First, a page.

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morning till I get speech on him. But I'd
liefer sweep th' streets, if paupers had na'
got hold on that work. Dunna yo hope,
miss. There'll be more chance o' getting
milk out of a flint. I wish yo a very good
night, and many thanks to yo."

"You'll find your shoes by the kitchen fire;
I took them there to dry," said Margaret.

He turned round and looked at her
steadily, and then he brushed his lean hand
across his eyes and went his way.

"How proud that man is!" said her father,
who was a little annoyed at the manner in
which Higgins had declined his intercession
with Mr. Thornton.

"He is," said Margaret; "but what grand
makings of a man there are in him, pride
and all!"

"It's amusing to see how he evidently
respects the part in Mr. Thornton's
character which is like his own."

"There's granite in all these northern
people, papa, is there not?"

"There was none in poor Boucher I am
afraid; none in his wife either."

"I should guess from their tones that they
had Irish blood in them. I wonder what
success he'll have to-morrow. If he and Mr.
Thornton would speak out together as man
to manif Higgins would forget that Mr.
Thornton was a master, and speak to him as
he does to usand if Mr. Thornton would
be patient enough to listen to him with his
human heart, not with his master's ears—"

"You are getting to do Mr. Thornton
justice at last, Margaret," said her father,
pinching her ear.

Margaret had a strange choking at her
heart, which made her unable to answer.
"Oh!" thought she, "I wish I were a man,
that I could go and force him to express his
disapprobation, and tell him honestly that I
knew I deserved it. It seems hard to lose
him as a friend just when I had begun to
feel his value. How tender he was with dear
mamma! If it were only for her sake, I wish
he would come, and then at least I should
know how much I was abased in his eyes."



IT seems to me as if I had gone to bed last
night in the nineteenth century and waked
this morning in the tenth. The scene around
me is more like a dream of the middle ages
than a reality of to-day. The rude culture of
the fields, the armed peasantry, the
chartered freebooters, the lonely and deserted
country, the rugged road, and the mean
dwellings of a people who scorn their homes,—
all seem to recall a state of things which, I
had believed, passed away ages ago.

I frankly own for the rest, that there is a
sort of all-alone feeling creeps over me in the
midst of my armed companions. The sole
Christian among these wild horsemen and
mountain robbers of Asia Minor. And,
bless my heart! there is the cholera about,
and no medical man in the neighbourhood.
Let us get rid of these inconvenient thoughts
as soon as possible.

The building which I have bolted
comprises a few rambling sheds, not unlike farm
stabling in the north of England. A few
fowls are walking about not unsuspiciously,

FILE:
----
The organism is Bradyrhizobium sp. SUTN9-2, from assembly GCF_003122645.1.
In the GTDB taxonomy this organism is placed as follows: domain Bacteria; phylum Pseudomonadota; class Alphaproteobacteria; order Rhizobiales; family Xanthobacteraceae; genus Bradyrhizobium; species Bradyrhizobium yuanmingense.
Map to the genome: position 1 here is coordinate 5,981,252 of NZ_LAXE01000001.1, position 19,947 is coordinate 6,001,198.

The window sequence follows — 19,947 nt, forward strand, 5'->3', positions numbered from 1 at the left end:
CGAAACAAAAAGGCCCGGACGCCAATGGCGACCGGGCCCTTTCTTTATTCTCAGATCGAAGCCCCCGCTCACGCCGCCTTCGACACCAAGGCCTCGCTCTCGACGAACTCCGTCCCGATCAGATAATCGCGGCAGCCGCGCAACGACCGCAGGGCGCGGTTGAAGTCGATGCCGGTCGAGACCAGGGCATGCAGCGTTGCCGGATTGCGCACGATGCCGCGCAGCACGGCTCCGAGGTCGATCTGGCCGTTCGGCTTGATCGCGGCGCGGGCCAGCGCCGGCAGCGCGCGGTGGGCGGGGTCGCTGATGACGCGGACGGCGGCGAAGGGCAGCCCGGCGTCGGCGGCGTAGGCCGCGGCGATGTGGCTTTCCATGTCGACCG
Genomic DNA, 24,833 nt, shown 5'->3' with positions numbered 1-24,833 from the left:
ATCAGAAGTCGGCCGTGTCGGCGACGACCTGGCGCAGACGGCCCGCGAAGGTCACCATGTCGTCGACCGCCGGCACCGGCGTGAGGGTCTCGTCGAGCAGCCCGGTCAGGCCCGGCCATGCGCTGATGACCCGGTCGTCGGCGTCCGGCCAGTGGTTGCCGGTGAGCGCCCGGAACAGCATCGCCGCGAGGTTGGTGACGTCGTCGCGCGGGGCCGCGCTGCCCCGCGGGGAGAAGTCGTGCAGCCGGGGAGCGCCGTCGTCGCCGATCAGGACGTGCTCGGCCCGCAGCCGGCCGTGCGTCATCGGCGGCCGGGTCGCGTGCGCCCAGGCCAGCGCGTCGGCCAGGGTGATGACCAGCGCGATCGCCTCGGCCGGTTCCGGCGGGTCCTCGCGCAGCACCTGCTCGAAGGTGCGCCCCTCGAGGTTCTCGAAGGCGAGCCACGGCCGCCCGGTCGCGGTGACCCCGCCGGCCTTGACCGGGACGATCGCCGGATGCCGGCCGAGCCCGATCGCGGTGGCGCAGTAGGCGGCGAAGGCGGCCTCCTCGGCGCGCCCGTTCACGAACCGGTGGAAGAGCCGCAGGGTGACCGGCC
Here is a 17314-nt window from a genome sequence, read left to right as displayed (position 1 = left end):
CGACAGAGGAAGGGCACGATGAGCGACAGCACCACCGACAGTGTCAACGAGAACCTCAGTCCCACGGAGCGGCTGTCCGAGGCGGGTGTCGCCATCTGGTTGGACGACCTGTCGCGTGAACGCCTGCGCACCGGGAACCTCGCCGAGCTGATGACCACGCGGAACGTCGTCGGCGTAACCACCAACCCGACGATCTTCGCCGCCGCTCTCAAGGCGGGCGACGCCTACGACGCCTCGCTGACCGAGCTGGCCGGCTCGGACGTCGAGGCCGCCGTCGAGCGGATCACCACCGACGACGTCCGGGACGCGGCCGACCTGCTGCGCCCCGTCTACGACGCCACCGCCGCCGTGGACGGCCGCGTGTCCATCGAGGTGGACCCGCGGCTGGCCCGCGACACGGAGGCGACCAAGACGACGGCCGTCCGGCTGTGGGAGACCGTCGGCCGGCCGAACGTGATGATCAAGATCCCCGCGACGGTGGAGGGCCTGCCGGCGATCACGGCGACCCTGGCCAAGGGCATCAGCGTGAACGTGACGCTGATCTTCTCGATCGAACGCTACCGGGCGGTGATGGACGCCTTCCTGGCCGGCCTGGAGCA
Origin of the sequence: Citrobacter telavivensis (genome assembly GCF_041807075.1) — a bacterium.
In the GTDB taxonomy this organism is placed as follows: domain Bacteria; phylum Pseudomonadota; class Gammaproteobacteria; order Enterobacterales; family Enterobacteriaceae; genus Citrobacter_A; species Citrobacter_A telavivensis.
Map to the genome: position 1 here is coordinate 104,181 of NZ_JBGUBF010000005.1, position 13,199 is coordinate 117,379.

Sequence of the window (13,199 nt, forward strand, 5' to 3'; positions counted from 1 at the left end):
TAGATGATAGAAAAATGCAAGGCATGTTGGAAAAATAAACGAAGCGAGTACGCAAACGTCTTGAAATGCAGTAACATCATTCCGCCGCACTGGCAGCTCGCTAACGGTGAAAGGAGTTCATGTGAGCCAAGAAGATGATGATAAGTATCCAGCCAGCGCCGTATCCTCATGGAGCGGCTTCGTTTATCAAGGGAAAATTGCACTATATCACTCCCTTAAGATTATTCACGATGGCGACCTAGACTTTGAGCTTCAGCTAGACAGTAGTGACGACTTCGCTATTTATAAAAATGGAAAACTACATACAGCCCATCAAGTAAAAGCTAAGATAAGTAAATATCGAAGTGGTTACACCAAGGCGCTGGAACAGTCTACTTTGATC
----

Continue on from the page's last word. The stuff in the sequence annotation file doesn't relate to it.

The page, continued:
as it seems to me, and my train are grouped
in every variety of picturesque attitude. Most
of them are hewing huge water-melons into
wedges with their daggers. Some are smoking;
others attending to their horses, or
gossipping with mine host and his men,—as
truculent-looking rogues as ever gave robbers
notice of a traveller's route.

There are some other fellows, who do
not belong either to our party or the coffee-
house. They are a powerful, swarthy set or
bravoes, in gay but worn dresses. They
bristle with arms. They are Tebecks; men
whose trade is robbery. They will even tell
you so themselves, if you feel any doubt or
curiosity. There they sit, however, side by side
with the Governor's guards, who have brought
me hither; and nobody, either here or
elsewhere, ever dreams of making an observation
on the subject. That is to say, nobody but
Hamed; who was for many years a highwayman
himself; and who by no means condemns
their profession, but only their mode of
following it.

"Those fellows call themselves thieves,"
he sneers, with the true disdain of a great
artist for a pretender. "Why, they will eat
your bread, and then lay wait to fire at you
from behind a stone or a tree. They robbed
my brother of fifty piastres the other day in
this way. He would have killed a dozen of
them in fair fight."

Presently there is a scream, and a
frightened flutter among the fowls; then, as
the shadow goes lengthening along the
opposite wall, I gradually doze off and
dream of the pilaff which will be ready in
due course by-and-by. I do not dream
long; and, when I wake there is a peculiar
tingling in my left ear, which reminds me
that I am in the sunny land where the
musquito makes his home. A yell from
Hamed and a blow on the ground succeed
in rousing me completely. It is
fortunate a keen eye has been watching
me. He has killed a scorpion which
was making full speed for my waistcoat.
Marshallah! let me take my pilaff and
treasure up the amusement to be derived
from the bump on my left ear till
afterwards. We have some rakee and melons
to begin with; also some pungent onion salad;
some eggs fried in red butter; and then a
violant dispute between Hamed and the coffee-
house-keeper. He offers ten piastres, or about
two francs. The latter asks two hundred
piastres. Hence the difference; which can
of course only be terminated by frantic
yelling on both sides. The affair soon waxes